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Celebrating the New Year in Japan

On January 1, many Japanese people celebrate the New Year with traditional foods, rituals, and gifts. On the first day of the year, it’s customary to eat Osechi-ryōri. These individual dishes are served in boxes. Each dish has a special meaning and is eaten to symbolize good health, happiness, or prosperity for the year ahead. A special red and white cake symbolizes the rising sun, for example, and black soybeans signify a wish for good health.

Most people make their first shrine or temple visit on the morning of January 1. My family and I visited Sensoji, a Buddhist temple, in Tokyo, the capital of Japan. Completed in the year 645, Sensoji is Tokyo’s oldest temple.

Nearly 3 million people visit the temple in the first three days of January. We went at 4 p.m. to avoid the crowds. But it still took two hours to travel the quarter-mile from the front gate to the main hall. 


Long lines of people wait to visit Sensoji, an ancient Buddhist temple in Tokyo, the capital of Japan.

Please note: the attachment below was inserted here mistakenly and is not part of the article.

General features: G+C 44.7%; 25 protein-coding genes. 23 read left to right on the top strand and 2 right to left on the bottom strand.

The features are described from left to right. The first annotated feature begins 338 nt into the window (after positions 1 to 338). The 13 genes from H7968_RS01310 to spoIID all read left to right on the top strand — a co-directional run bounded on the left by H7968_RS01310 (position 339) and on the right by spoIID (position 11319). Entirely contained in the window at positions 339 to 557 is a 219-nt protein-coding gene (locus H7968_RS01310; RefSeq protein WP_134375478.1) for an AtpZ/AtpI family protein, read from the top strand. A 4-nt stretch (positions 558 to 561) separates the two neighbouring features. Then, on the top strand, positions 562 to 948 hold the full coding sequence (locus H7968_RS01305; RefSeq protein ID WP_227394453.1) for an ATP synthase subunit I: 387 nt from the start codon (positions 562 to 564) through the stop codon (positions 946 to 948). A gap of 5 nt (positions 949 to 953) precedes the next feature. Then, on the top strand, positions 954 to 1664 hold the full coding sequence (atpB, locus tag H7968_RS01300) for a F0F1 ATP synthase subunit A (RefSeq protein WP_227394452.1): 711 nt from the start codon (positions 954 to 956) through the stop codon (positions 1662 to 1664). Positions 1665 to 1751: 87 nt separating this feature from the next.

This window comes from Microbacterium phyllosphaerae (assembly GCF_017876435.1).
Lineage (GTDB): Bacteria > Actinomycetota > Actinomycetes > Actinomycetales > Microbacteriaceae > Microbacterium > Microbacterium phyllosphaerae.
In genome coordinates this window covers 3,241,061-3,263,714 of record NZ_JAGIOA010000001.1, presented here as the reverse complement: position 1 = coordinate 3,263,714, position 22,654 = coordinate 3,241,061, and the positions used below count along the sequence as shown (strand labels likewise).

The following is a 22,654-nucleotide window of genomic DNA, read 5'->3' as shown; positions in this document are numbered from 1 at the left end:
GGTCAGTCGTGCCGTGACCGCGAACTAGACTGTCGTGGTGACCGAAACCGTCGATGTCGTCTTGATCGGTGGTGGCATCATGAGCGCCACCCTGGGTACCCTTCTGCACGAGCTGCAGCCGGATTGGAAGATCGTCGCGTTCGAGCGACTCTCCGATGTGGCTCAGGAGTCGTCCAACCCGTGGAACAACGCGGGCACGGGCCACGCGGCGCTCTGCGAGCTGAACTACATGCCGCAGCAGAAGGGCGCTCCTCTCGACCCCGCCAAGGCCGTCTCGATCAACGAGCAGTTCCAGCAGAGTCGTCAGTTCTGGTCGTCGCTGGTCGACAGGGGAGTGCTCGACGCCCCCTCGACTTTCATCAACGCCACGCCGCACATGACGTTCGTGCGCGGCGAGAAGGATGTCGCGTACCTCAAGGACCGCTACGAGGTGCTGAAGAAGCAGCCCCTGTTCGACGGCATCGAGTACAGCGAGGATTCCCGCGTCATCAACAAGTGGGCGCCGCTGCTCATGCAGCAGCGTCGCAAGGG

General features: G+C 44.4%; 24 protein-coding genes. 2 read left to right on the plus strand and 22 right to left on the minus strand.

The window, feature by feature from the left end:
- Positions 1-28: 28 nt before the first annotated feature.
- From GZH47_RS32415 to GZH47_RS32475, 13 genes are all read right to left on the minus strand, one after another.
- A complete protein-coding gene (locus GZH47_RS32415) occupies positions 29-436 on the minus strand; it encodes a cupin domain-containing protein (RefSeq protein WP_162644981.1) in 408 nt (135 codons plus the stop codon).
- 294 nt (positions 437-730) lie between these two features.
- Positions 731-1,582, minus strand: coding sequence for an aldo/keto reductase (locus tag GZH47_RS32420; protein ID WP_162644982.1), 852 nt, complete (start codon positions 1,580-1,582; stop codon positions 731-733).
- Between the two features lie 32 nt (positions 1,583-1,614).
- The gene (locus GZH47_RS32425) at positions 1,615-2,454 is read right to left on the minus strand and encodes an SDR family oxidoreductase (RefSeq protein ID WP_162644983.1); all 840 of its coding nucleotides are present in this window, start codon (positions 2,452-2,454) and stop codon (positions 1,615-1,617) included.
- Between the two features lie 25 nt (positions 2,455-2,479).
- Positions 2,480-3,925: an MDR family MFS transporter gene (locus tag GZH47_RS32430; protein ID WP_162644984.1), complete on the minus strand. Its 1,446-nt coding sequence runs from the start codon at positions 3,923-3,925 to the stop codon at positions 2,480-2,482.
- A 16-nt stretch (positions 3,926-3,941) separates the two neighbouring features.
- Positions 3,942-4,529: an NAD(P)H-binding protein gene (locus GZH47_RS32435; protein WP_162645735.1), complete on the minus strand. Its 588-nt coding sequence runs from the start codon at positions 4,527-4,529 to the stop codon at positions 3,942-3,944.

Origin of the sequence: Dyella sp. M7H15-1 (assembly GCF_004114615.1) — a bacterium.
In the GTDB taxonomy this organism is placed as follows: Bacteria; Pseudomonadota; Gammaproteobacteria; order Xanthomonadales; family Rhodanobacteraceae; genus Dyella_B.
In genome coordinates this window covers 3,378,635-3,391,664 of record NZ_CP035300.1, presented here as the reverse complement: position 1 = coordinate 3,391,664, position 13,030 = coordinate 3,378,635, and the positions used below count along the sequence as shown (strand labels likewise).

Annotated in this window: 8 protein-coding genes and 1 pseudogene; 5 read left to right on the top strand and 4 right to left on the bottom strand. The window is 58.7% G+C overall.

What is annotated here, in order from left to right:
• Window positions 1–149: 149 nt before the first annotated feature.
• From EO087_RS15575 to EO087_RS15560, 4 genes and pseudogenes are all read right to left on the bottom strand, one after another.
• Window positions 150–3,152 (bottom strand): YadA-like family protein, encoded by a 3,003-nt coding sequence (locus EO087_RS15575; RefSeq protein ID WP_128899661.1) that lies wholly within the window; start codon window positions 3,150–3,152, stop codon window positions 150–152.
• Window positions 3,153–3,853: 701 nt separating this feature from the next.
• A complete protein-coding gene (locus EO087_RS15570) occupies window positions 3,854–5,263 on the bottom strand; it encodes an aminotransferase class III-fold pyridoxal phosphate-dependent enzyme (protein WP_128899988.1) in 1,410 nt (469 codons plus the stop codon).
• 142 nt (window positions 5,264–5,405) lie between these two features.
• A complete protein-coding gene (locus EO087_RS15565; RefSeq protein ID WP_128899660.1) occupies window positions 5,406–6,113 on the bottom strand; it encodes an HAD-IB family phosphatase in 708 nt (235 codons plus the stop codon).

Outside the temple, I spoke with a woman named Cathy from the United States. “I prayed for healthy relationships for my children.” she said. She said that although there were lots of people visiting, the line moved quickly. 

When asked her wish for New Year, seven-year-old Mana Sato said, “I’m wishing for COVID-19 to be gone quickly. I want it to stop.” 


Nanaka’s grandmother gives her a traditional New Year’s gift of money, called Otoshidama


After praying, a lot of people line up for Omikuji, fortune slips. Many shrines and Buddhist temples offer the slips, which tell people their fortune and give advice on how to improve their lives. The tradition is rooted in the Japanese love of fortune-telling. 

To access the slips, you insert a coin and then shake the Omikuji box. It contains bamboo sticks. After you shake the box several times, numbers on the sticks pop out of the box. You find a corresponding drawer and pull out your fortune. Luckily, I got a Daikichi, which means an “Excellent Good Fortune.”

Happy New Year! 


Many people in Japan eat foods called Osechi-ryōri. The dishes symbolize wishes for good health, happiness, or prosperity. 


Photos courtesy of the author